DLTK's Crafts for Kids
contributed by a viewer
364 days of the year we tell our kids, 'Don't take
candy from strangers!' And then
on Halloween we send them out to take candy from every stranger they can find. And we call our children confusing!
Halloween can be fun, exciting and a whole lot safer if you
review some Halloween safety tips and prepare a bit before they go out:
- NEVER eat candy until your parents have had a chance to look at it.
- As a
parent this is very stressful' what the heck are we supposed to be looking
for' I'm a mom, not a forensic scientist?!? If anything is unwrapped or if you are at all uncertain,
throw it away. Have an extra
stash of candy to replenish your child's supply. (To be honest, I throw a LOT away' I figure an extra
$10 spent on replacement candy for my child's safety and my peace of mind
is well worth it' ).
are quite good friends with the neighbours on the block and we package
special, big treats in closed paper bags for each others kids, complete with
name, phone number written on the front. As an extra precaution, you could even distribute
special stickers for the people on your block to use to ensure they were the
givers of the treat bags. For
most of the kids, the block plus the community center Haunted House is
enough trick or treating for them anyways.
- Stay with a big group (preferably including an adult!). Stress the importance of not splitting up (if 'Johnny' is cold and
wants to go home, EVERYONE should walk him home before continuing to trick or
treat). Just in case your child
ends up being 'Johnny', let the children know before they go out that when
the group returns safely with your child, there will be an extra special treat
waiting for them (make it worth their while to stick together!)
- Obey traffic laws, don't run out between parked cars, stay on the
sidewalk, don't take shortcuts through back alleys or parking lots!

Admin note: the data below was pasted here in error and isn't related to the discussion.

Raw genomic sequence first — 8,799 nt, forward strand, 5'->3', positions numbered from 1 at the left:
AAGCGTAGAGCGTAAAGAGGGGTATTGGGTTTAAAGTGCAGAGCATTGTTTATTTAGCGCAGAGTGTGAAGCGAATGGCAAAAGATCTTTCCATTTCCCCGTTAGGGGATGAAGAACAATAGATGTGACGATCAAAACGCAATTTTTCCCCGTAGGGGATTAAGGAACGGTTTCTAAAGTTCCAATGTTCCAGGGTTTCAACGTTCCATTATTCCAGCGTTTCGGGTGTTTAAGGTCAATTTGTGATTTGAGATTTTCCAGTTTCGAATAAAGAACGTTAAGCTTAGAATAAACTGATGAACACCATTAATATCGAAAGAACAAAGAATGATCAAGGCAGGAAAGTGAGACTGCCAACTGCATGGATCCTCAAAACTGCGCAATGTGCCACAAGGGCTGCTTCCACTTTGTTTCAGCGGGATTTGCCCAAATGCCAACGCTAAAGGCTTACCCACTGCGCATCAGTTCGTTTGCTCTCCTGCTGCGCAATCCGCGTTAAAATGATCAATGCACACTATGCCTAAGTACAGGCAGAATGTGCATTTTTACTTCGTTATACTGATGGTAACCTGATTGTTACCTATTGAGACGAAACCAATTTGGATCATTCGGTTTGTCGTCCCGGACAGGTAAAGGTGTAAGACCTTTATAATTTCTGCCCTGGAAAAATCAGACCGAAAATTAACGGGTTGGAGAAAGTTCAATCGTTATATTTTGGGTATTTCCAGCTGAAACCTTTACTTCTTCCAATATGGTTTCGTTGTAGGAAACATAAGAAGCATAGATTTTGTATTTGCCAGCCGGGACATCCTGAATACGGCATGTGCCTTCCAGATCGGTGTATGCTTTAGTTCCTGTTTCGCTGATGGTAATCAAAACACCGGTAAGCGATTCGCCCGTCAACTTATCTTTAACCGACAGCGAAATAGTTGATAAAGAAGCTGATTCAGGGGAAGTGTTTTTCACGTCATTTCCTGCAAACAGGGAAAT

- If your children are going out alone (without an adult), designate a route together before they leave.
- Stress the importance of them staying on that route, so if something does happen
there's a chance of finding them!
to them about the fact that you are trusting them to go out on their own and
that with trust comes responsibility!
they are going out alone, make sure they have a flashlight and money for a
- NEVER enter a stranger's house. They may have THE COOLEST haunted house and THE COOLEST candy
on the block, but they are still strangers. TALK TO YOUR KIDS about this! If
the child absolutely must see the house, let them know that you would be willing
to accompany them later in the evening. Or, better yet, many companies, zoos, etc have started
putting on haunted houses the day or two before Halloween' attend one with
your children to get it out of their system.
- Only visit houses that have lights on.
Not everyone enjoys Halloween' talk about and respect the differences
in people's views!
- Wear a bright costume. If
your costume is not bright enough (or even if you think it is!), put some
reflective tape on the back and front. This
can be done in a way that goes well with the costume'
- in the shape of a bat for batman, a witch or a vampire,
- as an outlined fringe on a cape,
- as moon shapes for a witch or a wizard,
- in a skull and crossbones shape for a pirate.
- Don't wear masks -- use makeup instead.
If the costume comes with a mask and the child MUST wear it, have them
put it on top of their head (like a hat). They
can then bow their heads to show the mask.
- For those of you in colder climates (like us), make sure you think of the
season when you are making or buying the costume!
Hats and mittens are a must (http://www.kidsdomain.com/craft/_hcostume.html
) has a lot of costume ideas with baseball caps' these can be easily
modified to use winter hats.
Cloaks can be used instead of the capes that come with
store bought costumes. They're
VERY simple to make (they have to be... I can't sew *grin*) and can be made
with fleece or other warm fabric. I
highly recommend adding them to any cold weather costume!!
How to make a No-Sew Cloak